Rainbow Aphorisms was a series of public works by David McDiarmid, shown intermittently across sites in Clapham and Brixton, in partnership with This is Clapham and Art on the Underground.
David McDiarmid (1952–1995) was an Australian artist, designer and activist, recognised for his prominent and sustained artistic engagement in issues relating to queer identity and history.
Rainbow Aphorisms are a series of printed multiples, produced between 1993 and 1995 when the artist died of AIDS–related illnesses. McDiarmid produced these works in response to his, and his community’s, experience of the AIDS crisis along and its multiple manifestations of devastations, from the political and emotional to the intellectual and medical.
Over the course of a year – from November 2017 to November 2018 – artworks appeared at various locations including Clapham LGBTQ+ venue Two Brewers, the façade of Studio Voltaire, Brixton Underground station and other temporary locations.
This was the first solo institutional presentation of McDiarmid’s work in the UK, and the inaugural project in the Clapham Public Realm Programme delivered by Studio Voltaire in partnership with This is Clapham. The project was mounted with the support and involvement of the David McDiarmid Estate, Sydney. The public programme was supported by Arts Council England.
A wide–reaching events programme ran alongside this public realm commission including printing workshops with local residents from Westbury Estate; a major new performance by David Hoyle; screenings of Toxic Queen and Priscilla Queen of the Desert with Out in Clapham; a talk by Professor Sally Gray; and a series of walking tours hosted by artists, writers, activists and academics.
Writer and curator, Dr Sally Gray discussed the work and legacy of David McDiarmid. The talk included a screening of A Short History of Facial Hair (Hermano Silva, 2011) – an illustrated essay that McDiarmid presented at the forum HIV: Towards a Paradigm, in Melbourne in April 1993.
A Short History of Facial Hair uses the artist’s personal fashion, grooming and adornment story to tell his political and sexual history over a twenty year period. Beautiful, hard-hitting and humorous, it is an interrogation of the artist’s appearance as it changes from hippie to clone to gay liberation activist to sexual revolutionary to hustler to dance floor diva before he finally became an HIV positive queer subject or the self–styled ‘Toxic Queen’.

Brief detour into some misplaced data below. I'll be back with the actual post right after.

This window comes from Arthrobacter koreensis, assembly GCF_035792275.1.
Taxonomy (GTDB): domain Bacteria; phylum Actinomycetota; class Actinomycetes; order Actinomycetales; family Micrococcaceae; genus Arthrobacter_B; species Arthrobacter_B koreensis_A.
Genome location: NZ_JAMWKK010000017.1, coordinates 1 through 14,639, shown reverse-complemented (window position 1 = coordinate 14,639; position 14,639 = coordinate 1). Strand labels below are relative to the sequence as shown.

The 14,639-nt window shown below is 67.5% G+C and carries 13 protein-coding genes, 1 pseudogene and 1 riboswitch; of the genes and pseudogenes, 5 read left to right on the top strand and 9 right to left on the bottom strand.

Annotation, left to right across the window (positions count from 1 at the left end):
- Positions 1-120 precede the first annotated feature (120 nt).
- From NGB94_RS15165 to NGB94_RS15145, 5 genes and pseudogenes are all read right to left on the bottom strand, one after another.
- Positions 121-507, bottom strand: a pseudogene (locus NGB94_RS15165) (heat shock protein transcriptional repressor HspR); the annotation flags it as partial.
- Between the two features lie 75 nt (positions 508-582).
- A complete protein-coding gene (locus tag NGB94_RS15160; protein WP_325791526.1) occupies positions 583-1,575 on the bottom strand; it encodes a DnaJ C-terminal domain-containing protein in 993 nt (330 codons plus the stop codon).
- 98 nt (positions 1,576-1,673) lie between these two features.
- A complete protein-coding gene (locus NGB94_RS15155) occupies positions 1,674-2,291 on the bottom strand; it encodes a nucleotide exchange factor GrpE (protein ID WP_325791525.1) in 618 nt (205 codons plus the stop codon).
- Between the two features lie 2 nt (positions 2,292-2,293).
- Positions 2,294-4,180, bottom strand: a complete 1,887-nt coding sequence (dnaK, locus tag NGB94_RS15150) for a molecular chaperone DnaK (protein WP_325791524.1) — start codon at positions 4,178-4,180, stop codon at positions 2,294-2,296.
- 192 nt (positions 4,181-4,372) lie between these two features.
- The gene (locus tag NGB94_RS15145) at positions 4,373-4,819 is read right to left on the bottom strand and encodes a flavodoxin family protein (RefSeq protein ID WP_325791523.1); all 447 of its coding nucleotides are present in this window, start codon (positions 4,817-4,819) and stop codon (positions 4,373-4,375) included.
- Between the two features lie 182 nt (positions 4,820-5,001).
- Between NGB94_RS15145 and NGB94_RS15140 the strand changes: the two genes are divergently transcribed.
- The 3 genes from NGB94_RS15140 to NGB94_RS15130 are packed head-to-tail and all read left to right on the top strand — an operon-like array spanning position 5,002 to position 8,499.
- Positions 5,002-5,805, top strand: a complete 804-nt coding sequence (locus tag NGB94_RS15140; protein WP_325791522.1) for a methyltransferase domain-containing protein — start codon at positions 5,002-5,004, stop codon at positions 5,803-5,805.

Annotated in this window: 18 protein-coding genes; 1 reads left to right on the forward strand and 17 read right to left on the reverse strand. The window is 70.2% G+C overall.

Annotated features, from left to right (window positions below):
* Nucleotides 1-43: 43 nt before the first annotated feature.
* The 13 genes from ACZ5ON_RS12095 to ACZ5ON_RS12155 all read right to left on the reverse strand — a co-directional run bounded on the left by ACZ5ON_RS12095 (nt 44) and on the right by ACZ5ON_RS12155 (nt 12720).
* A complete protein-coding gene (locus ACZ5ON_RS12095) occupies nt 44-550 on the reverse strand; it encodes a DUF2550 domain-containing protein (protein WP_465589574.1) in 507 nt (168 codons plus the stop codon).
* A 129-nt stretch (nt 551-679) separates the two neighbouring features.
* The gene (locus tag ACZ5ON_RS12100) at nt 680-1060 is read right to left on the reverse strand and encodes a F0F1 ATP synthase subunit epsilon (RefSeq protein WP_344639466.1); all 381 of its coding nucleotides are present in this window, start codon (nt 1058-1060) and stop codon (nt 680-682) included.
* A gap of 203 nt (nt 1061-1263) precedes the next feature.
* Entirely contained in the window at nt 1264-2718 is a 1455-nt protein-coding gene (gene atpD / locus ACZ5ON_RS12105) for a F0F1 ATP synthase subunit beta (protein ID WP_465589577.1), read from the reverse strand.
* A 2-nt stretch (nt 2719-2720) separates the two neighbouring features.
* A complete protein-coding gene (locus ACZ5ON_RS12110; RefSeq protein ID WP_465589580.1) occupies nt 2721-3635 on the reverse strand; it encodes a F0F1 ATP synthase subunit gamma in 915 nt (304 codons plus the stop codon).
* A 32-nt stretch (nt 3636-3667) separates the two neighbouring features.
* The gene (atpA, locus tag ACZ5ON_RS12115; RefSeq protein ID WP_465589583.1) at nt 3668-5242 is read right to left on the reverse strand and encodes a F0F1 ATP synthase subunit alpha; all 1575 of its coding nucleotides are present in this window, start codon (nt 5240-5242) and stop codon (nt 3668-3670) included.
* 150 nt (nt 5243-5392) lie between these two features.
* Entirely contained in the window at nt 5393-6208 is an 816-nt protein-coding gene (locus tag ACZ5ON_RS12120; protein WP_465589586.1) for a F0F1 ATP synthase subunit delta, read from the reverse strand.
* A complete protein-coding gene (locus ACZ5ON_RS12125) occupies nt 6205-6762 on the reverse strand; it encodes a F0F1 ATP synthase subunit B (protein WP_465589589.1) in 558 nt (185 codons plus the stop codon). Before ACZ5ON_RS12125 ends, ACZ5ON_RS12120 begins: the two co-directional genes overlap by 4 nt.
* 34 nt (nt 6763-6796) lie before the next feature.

McDiarmid traces how gay politics changed during what he described as ‘an extraordinary time of redefinition and deconstruction of our identities from camp to gay to queer’, exploring links between art, identity, politics, dress and adornment.
This series of walking tours invited artists, writers and academics to reflect on aspects of the work of David McDiarmid.
Using Rainbow Aphorisms as a starting point, the tours traversed Clapham and wider South London, stopping at key sites of interest and taking a closer look at different aspects of gay culture as well as the impact and legacy of the AIDS crisis, exploring subjects ranging from pop music’s reaction to the AIDS crisis, to the relationship between homosexuality and espionage.
Writer Paul Flynn explored British pop music’s reaction to the AIDS crisis. The witty, often ironic messages found in McDiarmid’s Rainbow Aphorisms borrow from popular culture and comment on society’s reaction to the AIDS epidemic.
Inspired by McDiarmid’s quips, Flynn discussed the pop music and culture that defined a generation. Responses included discussions of Bronski Beat, Frankie Goes to Hollywood, Boy George, Neneh Cherry, Freddie Mercury and Pet Shop Boys.
Flynn also interrogated the cataloguing of desire and danger in pop at a moment when they collided with extraordinary cultural impact ‘at the moment when the counterculture took control of the mainstream’.
This walk began at 78 Railton Road, SE24, the site of the former South London Gay Community Centre, before exploring Brixton and finishing at Studio Voltaire in Clapham.
About the contributor
Paul Flynn a journalist and author of Good As You: 30 Years of Gay Britain. He began writing at City Life magazine in Manchester and is currently the Senior Contributing Editor at Love and a columnist for Attitude and Grazia. He has previously been a contributing editor and writer at i-D, Pop, Dazed, Fantastic Man, The Gentlewoman and GQ Style. He has written for the Guardian, the Observer, the Sunday Express and the Sunday Times newspapers.
Writer Huw Lemmey explored the complex relationship between homosexuality and espionage in the British imagination – from the Cambridge Five and the Vassall Scandal to London Spy, a BBC drama based on the mysterious death of GCHQ employee Gareth Wyn Williams.
This walk took place across sites in South London that relate to historical and fictional stories of spying, from the 1930’s to the present day.
The walk started outside the Houses of Parliament, made its way past MI5, through Pimlico and Vauxhall, and finally past the US Embassy before it finished at Studio Voltaire in Clapham.
About the contributor
Huw Lemmey is a writer and author based in Barcelona. He has written for the Guardian, New Humanist, Icon and Architectural Review, amongst many others. Chubz: The Demonization of my Working Arse, his first book, was published 2015 by Montez Press.